Born and raised in Keady, County Armagh, in Northern Ireland, Tommy grew up in a household where both parents were performers of traditional Irish music. Tommy emigrated to the US in 1955, eventually joining with the The Clancy Brothers for recordings and tours, becoming hugely popular in America and around the world. Click HERE to see an excellent documentary about the history of Tommy Makem and the Clancy Brothers.
Here’s a video of Tommy and the Clancy Brothers performing The Wild Colonial Boy (remember it from “The Quiet Man” film ?) on the Ed Sullivan television show in 1965:
Makem was a prolific composer/songwriter whose compositions often became standards in the repertoire of the Clancy Brothers and many other Irish folk groups. Four Green Fields, one of his best known songs, became so popular amongst Irish Folk bands that many mistakenly thought it was an anonymously penned traditional Irish song. It is an emotional, moving tribute to the hardships Ireland has suffered throughout the centuries:
Other well known songs written by Tommy Makem include Gentle Annie, The Rambles of Spring, The Winds Are Singing Freedom, The Town of Ballybay, Winds of the Morning, Mary Mack, and Farewell to Carlingford. Even though many people mistakenly believe that Makem wrote Red is the Rose, it is truly a traditional Irish folk song.
Thank you, Tommy Makem, for your deep love of your native country, for your songs of pride and peace that you shared with the world, and for bringing Irish music to so many of us who first felt that magical pull from Ireland when we heard your songs.
Here are few memes and videos to get you into the spirit this Samhain eve. Just be careful which spirits you let in the door!
Celtic Halloween, when the veil between worlds grows thin…
A history of Halloween in Ireland:
Make way for zombies from Wales! Welsh band Peasant’s King just released a tribute to the ultimate Halloween video, Michael Jackson’s Thriller–that Danny has a dang good voice for a zombie:
Castle Ghosts of Ireland, an excellent BBC video, explores the bewitching castles of the Emerald Isle:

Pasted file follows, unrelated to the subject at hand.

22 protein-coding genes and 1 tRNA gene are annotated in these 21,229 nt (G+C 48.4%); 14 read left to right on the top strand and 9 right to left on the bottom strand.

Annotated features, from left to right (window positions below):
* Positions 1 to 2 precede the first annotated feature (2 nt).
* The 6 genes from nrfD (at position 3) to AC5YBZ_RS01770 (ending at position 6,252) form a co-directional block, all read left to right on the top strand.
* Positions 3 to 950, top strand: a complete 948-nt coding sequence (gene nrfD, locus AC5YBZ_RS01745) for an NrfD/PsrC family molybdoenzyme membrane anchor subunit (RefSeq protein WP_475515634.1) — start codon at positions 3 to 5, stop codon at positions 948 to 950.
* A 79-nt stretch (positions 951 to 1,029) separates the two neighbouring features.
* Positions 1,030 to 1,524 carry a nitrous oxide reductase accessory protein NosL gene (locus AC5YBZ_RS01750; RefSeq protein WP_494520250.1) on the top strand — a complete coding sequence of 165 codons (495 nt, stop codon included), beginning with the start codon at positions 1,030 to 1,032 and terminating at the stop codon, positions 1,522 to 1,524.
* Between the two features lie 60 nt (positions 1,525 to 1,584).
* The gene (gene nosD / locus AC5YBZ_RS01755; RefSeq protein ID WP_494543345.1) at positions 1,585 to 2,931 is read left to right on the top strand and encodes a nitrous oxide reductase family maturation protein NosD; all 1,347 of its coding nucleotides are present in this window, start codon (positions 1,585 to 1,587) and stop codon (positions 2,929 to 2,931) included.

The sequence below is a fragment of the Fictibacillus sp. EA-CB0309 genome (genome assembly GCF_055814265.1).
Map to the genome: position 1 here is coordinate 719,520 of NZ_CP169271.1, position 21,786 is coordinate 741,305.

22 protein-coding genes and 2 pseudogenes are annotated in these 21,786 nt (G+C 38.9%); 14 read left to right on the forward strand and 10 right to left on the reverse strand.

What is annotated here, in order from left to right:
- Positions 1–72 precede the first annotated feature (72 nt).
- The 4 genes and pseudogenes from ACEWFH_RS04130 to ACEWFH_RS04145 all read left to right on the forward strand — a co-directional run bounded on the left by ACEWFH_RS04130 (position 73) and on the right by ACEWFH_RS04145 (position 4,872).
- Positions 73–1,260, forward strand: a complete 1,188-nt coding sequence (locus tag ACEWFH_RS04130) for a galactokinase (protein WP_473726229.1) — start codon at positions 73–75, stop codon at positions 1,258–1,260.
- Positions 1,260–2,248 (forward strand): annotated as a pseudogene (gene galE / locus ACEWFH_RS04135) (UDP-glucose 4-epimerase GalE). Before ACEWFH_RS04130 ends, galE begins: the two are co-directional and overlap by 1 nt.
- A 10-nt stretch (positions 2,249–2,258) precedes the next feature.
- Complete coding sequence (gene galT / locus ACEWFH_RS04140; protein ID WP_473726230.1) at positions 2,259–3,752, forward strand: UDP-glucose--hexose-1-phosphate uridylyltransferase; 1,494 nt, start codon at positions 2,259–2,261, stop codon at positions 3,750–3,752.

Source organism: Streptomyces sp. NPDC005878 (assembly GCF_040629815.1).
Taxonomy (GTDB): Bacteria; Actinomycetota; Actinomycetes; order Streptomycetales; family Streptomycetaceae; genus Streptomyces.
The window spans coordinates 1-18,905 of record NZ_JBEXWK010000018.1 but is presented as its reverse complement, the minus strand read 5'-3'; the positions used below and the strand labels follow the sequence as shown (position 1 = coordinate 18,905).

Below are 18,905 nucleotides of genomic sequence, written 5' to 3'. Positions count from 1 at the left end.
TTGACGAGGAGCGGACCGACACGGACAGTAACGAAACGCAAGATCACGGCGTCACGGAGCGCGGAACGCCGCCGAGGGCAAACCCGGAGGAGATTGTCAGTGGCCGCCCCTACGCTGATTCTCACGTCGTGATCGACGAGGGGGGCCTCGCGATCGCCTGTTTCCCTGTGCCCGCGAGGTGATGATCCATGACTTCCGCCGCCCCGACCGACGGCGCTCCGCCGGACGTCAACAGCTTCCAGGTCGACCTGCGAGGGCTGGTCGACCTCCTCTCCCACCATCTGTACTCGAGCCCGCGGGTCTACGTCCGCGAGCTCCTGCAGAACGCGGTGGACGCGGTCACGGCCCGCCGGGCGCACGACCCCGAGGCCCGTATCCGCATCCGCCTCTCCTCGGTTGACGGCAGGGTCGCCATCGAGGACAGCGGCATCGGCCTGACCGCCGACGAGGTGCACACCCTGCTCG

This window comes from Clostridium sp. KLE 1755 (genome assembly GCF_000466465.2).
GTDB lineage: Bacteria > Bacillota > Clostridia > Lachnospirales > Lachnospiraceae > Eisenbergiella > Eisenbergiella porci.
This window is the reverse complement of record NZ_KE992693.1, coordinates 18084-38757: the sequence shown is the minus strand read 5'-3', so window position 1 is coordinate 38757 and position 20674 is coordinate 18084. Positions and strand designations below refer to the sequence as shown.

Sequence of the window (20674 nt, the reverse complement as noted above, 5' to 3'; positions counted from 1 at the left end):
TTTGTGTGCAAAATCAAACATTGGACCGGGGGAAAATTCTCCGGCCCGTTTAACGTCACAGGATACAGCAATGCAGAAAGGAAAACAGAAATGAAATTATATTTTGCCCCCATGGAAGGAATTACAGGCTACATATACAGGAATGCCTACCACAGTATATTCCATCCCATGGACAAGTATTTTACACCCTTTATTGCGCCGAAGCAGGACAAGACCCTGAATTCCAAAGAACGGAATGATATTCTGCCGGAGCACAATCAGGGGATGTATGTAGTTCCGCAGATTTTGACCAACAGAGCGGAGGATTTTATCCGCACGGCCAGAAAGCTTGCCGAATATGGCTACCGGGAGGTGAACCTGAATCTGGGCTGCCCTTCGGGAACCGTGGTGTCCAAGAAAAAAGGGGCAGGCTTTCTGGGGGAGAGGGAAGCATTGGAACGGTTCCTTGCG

More castle ghosts for Celtic Halloween, rising out of Scotland’s bloody history:
Wales has its share of haunted castles, too:
For the ancient Celts, Samhain was a night when then the wall between our world and the Other World thinned, allowing their ancestors to walk amongst their descendants. The thinning of the veil also allowed the fairies and fae to walk in the mortal world, though, so people took precautions to protect themselves. Lighting bonfires, dancing, offering sacrifices from the harvest, all were ancient Celtic customs that have evolved over the centuries into the night we modern Celts now call Halloween. As Loreena McKennitt sings, tonight is for fun, but also for remembering our Celtic past:
My favorite red tartan reading glasseshave garnered many oohs and ahhs since I bought them a couple of years ago. Unfortunately, they’ve been sold out for months. Now, Amazon has them back– the gorgeous, original red Royal Stewart/Stuart tartan readers and new dark blue and green tartan reading glasses in several strengths.
I am of an age where I need to use reading glasses, and enjoy picking out stylish and colorful ones to wear. Having Scottish heritage, I thought I’d buy a pair of tartan reading glasses to sport at the holidays and Scottish festivals I attend each year. Finding good quality, visually attractive tartan reading glasses turned out to be more difficult than I anticipated, even when I broadened my search to include online sources. Just as I was about to give up, I searched Amazon and there they were–festive red tartan reading glasses with a matching case!
You can find reading glasses for as little as a dollar at some stores ( I have a few cheapo pairs), but the hinges usually don’t last long and the optics are often distorted. I took a chance, paid $25 for the red tartan readers and have been well pleased with them ever since they arrived, courtesy of Amazon’s free shipping. I’ve used them hundreds of times over the past two years, wearing them to parties, Scottish Highland games, antique shopping, etc.
They’ve been to Ireland with me twice, surviving my crazy packing, Irish wind and rain, and numerous horse races, festivals and hikes through the rough terrain of western Ireland. When you stumble across a rare standing stone or the ruins of an old castle, you need good readers to reveal the tiny details–like 13th century graffiti on an old castle wall or Celtic circular carvings on an ancient megalith–you might otherwise miss entirely. These tartan reading glasses helped me do all that and more, and still got rave reviews from ladies at the local pubs.
Happily, the manufacturer is now making the tartan reading glasses in a lovely blue and green pattern that is similar to the Black Watch tartan and the Ancient Campbell and Campbell of Loudoun patterns. Not as festive as the red tartan readers, the new blue and green plaid readers are nonetheless distinctive and elegant.